After driving most of the more than 76,000 miles covered during Cummins Redefining Tour, Mike Carlson said he’ll never think about fuel economy in quite the same way.
Hauling just over 60,000 pounds as part of the 36-city tour across North America to demonstrate some of the company’s latest technology, Carlson said he frequently got better than 9 miles per gallon in the tractor-trailer he drove for most of the tour while averaging better than 8 miles-per-gallon over the entire trip.
Trucks on the road today generally get closer to 6 or 7 miles-per-gallon depending on their age, make and model.
“If you had told me I’d be getting 8.3 or 8.4 miles per gallon when we started this trip, I’d say that’s impossible,” the professional driver with Mobile Events said in the parking lot of Lucas Oil Stadium in downtown Indianapolis, Indiana, where the tour ended Oct. 6. “This trip has completely changed my perspective on fuel economy.”
The Cummins Redefining Tour featured five Class-8 truck-and-trailer combinations representing major original equipment manufacturer (OEM) brands. The trucks were powered by a combination of Cummins’ current ISX15 engine, the Cummins Eaton SmartAdvantage™ Powertrain and the 2017 ISX15 engine with the compact and highly efficient Single Module aftertreatment system.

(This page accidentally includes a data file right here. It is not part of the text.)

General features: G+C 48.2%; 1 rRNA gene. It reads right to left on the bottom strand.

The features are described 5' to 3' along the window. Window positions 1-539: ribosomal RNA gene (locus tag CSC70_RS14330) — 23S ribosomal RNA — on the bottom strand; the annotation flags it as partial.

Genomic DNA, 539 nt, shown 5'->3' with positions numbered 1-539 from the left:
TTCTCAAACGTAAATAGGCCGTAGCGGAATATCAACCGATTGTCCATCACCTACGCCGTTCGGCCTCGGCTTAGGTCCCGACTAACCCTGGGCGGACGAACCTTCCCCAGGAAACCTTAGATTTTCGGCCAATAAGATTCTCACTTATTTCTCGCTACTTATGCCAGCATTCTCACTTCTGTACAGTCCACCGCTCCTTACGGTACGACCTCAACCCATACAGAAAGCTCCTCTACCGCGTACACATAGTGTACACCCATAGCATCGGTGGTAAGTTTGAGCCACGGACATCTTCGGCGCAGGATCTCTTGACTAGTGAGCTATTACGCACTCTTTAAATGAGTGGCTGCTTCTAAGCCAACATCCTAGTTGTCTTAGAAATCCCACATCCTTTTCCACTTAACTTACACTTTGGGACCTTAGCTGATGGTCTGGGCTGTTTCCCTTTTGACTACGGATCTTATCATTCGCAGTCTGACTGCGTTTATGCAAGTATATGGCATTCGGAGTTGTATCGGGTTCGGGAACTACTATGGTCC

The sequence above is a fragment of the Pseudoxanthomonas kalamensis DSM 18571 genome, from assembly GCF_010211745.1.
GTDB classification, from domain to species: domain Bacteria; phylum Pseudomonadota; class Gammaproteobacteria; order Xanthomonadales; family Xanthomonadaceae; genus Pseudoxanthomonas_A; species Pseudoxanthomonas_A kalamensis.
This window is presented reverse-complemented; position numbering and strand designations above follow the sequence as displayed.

The vehicles also featured specifications catering to both fuel-efficiency and high-performance-oriented customers.
While fuel economy was only part of the message delivered during the tour – efficiency, performance, reliability and customer support were other key themes – it came at a critical moment in the company’s environmental sustainability efforts. Cummins is exploring ways it can reduce the greenhouse gases (GHGs) produced by its products in use. Improving fuel economy translates directly into GHG reductions.
The five trucks hauled various equipment used at trade shows that Cummins set up at stops along the way to give customers and others a chance to ask questions ab
out the company’s latest innovations. Several of the technologies had fuel-saving components, including:
Carlson said fuel mileage and reliability were the two issues he was most frequently asked about along the tour. He said at one point while he was driving, he was contacted over his CB radio about the Cummins tour. The other driver joined the Cummins caravan until it pulled into a rest stop where he asked all about the new technology.
Amy Boerger, Vice President – North American Engine Business, said the tour reminded her of some of the barnstorming efforts Clessie Cummins led in the 1920s and 1930s, once traveling by truck from New York to Los Angeles for less than $12 in fuel to demonstrate the benefits of the diesel engine.
While not a scientific test, the Redefining Tour served much the same purpose as Clessie’s cross-country forays, connecting with customers to demonstrate how Cummins is developing technology in keeping with its mission that everything the company does “leads to a cleaner, healthier, safer environment.
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